The aroma therapy you get from candying citrus is just one of the perks of making use of the whole fruit. Once you understand the basics of candying citrus, you can apply them to any citrus fruit. The method is simple enough: Slowly poach citrus peels in sugar syrup until they are cooked through and translucent.
Cut the citrus into wedges and remove the flesh. Use a sharp paring knife to remove as much white pith as possible from the peels. Reserve and use the insides of the fruits for juice or another use.
Place all the peels in a 2-quart saucepan. Cover the peels with water and bring them to a boil. Boil for 1 minute, then remove from the heat and drain. Set the peels aside.
Add the sugar, honey, and 1 1/2 cups (354ml) water to the empty pan and bring to a simmer over medium heat. Cook to dissolve all the sugar, stirring frequently, about 7 minutes. Add the reserved peels to the sugar syrup and reduce the heat to low; gently simmer until the syrup registers 220 degrees F on a candy thermometer or until the peels are bright and translucent looking. Stir the peels frequently. This should take about 1 hour. You do not want to caramelize the sugar at all, so keep the flame low and cook slowly. If the syrup begins to thicken before the peels have cooked through, you may need to add a touch more water to the pan during the cook time to slow down the candying process a bit.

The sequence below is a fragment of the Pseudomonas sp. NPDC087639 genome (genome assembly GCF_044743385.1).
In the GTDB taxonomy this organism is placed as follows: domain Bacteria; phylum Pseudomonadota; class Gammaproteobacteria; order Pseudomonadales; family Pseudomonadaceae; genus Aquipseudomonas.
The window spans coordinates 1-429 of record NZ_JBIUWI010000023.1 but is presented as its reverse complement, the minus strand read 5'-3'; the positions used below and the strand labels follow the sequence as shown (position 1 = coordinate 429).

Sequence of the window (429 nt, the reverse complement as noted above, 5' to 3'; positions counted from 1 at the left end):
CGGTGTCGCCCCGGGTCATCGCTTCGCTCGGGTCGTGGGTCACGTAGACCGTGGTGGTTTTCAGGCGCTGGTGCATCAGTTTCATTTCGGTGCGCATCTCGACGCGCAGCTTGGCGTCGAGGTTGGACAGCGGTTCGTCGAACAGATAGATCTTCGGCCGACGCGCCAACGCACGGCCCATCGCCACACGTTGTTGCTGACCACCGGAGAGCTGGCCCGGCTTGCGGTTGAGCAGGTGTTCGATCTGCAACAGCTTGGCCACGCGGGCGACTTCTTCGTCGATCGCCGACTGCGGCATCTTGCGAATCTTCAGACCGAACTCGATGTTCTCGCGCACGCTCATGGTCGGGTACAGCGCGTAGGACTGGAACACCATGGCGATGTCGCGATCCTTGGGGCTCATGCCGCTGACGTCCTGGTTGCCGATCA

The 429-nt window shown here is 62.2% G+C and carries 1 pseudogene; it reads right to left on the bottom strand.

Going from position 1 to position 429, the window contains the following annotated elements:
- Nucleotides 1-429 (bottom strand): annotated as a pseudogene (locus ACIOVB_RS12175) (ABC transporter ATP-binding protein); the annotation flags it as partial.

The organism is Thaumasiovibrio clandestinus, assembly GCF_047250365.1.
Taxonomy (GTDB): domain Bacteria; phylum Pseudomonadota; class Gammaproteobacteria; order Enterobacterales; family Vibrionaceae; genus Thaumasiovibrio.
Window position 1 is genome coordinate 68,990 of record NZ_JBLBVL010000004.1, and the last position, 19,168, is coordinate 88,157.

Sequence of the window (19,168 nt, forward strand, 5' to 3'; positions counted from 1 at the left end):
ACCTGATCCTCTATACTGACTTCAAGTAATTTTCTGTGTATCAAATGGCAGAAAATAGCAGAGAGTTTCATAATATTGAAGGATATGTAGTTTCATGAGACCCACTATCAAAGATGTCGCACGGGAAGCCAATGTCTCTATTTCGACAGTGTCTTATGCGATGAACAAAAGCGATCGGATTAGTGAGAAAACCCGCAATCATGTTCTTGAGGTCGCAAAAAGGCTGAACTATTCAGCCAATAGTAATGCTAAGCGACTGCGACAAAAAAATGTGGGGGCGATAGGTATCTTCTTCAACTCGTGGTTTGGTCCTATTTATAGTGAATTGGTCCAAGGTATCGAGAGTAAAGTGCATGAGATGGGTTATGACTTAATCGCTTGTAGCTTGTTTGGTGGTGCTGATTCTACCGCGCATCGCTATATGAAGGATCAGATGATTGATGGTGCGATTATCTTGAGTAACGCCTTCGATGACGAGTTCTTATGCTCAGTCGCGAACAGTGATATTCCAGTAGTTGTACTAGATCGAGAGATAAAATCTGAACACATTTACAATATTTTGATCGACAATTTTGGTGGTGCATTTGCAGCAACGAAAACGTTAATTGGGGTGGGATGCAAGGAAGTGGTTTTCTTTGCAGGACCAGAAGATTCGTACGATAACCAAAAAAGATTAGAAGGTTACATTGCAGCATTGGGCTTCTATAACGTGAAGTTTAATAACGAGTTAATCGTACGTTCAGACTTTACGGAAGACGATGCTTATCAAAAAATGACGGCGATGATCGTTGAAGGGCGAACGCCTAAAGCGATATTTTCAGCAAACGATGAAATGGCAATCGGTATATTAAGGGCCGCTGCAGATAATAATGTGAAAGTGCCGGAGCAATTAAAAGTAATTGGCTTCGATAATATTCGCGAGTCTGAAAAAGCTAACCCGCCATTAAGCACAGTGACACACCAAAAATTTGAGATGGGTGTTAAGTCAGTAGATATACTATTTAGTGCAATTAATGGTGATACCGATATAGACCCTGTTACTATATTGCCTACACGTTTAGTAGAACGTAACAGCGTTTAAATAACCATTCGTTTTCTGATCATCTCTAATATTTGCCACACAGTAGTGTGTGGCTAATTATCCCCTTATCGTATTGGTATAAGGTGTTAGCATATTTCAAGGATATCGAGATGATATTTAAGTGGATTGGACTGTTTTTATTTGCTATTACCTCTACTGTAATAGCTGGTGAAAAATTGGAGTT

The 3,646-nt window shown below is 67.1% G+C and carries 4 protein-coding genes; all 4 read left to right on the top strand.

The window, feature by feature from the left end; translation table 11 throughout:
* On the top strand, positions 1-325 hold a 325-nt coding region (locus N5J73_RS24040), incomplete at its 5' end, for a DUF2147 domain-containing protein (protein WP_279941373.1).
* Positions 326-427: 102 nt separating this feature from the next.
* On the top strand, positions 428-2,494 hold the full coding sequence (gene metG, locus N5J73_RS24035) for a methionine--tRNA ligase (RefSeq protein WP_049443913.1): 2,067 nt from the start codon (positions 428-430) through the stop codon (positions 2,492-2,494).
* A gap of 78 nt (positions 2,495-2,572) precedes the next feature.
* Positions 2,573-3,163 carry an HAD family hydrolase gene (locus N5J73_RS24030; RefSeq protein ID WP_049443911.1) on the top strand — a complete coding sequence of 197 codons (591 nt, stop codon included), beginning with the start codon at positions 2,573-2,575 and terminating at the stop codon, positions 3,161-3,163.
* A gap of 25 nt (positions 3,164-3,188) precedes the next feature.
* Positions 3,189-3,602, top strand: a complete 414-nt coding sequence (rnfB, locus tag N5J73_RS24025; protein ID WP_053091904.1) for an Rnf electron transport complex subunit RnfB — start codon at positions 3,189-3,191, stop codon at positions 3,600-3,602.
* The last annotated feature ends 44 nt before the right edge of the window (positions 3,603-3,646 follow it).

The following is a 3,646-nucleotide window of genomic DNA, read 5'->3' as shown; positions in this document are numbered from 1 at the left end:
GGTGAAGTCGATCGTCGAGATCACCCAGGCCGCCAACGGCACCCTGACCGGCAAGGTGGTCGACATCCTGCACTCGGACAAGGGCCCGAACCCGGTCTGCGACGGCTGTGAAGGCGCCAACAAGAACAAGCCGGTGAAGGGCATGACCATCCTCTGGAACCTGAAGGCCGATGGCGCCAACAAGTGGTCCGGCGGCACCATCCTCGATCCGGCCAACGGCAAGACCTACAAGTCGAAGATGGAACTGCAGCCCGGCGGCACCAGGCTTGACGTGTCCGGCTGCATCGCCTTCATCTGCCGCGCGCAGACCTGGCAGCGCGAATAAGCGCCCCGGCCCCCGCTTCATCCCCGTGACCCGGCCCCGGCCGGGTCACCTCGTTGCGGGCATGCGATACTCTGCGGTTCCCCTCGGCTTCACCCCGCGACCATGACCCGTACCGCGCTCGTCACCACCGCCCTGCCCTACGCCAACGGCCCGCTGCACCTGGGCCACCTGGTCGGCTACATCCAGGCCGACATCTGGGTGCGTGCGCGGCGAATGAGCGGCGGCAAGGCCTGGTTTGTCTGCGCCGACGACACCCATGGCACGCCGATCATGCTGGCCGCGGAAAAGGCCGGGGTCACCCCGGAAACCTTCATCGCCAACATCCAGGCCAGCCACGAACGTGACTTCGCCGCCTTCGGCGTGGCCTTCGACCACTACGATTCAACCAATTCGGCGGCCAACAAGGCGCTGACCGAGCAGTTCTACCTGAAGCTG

Cool the peels in the syrup until they reach room temperature. From here you can go in two different directions: you can store the candied peels in an airtight container in the syrup to keep it soft and hydrated. Alternately, you can dredge the peels in granulated sugar and set them on a wire rack overnight to create a dried candied zest confection. The sugared zest can then be stored at room temperature for months and months.